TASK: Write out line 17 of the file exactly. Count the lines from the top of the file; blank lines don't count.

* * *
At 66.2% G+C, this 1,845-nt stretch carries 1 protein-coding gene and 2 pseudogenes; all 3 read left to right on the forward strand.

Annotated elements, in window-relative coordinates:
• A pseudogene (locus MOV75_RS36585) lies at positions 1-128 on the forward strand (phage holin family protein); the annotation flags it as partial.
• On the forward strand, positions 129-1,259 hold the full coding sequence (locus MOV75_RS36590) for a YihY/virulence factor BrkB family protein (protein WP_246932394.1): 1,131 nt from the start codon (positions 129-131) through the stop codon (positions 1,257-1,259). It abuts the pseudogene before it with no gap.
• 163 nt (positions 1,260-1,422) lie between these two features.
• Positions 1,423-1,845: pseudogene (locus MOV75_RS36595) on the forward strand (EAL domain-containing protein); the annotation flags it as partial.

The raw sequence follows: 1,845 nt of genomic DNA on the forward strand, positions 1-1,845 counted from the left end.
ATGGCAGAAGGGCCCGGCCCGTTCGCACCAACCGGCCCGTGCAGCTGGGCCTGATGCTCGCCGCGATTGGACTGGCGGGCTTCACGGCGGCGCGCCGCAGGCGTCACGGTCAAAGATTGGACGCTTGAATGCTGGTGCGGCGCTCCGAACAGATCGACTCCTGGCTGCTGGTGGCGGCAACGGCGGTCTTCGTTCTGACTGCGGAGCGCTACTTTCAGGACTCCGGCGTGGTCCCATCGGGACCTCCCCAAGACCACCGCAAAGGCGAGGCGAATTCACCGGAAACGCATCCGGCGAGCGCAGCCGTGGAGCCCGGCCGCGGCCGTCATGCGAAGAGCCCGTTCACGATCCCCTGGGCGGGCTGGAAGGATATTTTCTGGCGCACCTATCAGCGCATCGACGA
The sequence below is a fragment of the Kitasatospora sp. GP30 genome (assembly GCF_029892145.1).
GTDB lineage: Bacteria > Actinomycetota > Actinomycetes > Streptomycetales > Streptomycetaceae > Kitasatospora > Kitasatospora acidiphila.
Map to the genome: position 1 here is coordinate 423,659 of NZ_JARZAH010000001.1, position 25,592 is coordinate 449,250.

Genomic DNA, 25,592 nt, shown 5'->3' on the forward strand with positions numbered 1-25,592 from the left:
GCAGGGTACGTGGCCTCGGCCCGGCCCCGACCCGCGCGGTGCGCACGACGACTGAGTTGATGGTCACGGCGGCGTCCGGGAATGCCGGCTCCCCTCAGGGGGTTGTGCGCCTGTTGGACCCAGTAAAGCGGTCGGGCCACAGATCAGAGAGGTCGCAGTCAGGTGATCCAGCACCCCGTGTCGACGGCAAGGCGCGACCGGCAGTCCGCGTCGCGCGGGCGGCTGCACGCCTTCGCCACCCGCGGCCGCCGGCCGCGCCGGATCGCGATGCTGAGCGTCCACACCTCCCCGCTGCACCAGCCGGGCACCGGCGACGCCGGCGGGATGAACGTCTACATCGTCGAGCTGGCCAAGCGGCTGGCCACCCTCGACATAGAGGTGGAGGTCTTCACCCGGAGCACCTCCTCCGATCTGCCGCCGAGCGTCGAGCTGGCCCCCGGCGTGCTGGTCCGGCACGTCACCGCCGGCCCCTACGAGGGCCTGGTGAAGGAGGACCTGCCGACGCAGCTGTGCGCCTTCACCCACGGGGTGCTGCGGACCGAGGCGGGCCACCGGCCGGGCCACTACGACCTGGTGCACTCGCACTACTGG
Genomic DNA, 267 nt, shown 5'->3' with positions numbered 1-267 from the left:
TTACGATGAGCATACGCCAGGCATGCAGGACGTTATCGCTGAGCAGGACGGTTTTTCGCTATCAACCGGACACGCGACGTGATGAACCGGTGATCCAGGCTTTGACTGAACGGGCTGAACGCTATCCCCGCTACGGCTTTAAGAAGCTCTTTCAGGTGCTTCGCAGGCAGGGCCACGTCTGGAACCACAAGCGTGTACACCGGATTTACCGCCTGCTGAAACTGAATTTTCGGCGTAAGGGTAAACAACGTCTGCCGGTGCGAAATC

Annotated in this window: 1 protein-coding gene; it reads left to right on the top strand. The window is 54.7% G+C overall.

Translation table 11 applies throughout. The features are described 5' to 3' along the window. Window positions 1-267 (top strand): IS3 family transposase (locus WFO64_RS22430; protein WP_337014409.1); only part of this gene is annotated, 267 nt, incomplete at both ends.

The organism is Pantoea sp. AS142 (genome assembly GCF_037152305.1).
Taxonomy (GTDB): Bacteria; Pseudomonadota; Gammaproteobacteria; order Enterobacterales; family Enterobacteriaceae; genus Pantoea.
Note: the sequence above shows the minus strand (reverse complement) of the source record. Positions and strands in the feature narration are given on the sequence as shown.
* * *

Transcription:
Translation table 11 applies throughout. The features are described 5' to 3' along the window. Window positions 1-267 (top strand): IS3 family transposase (locus WFO64_RS22430; protein WP_337014409.1); only part of this gene is annotated, 267 nt, incomplete at both ends.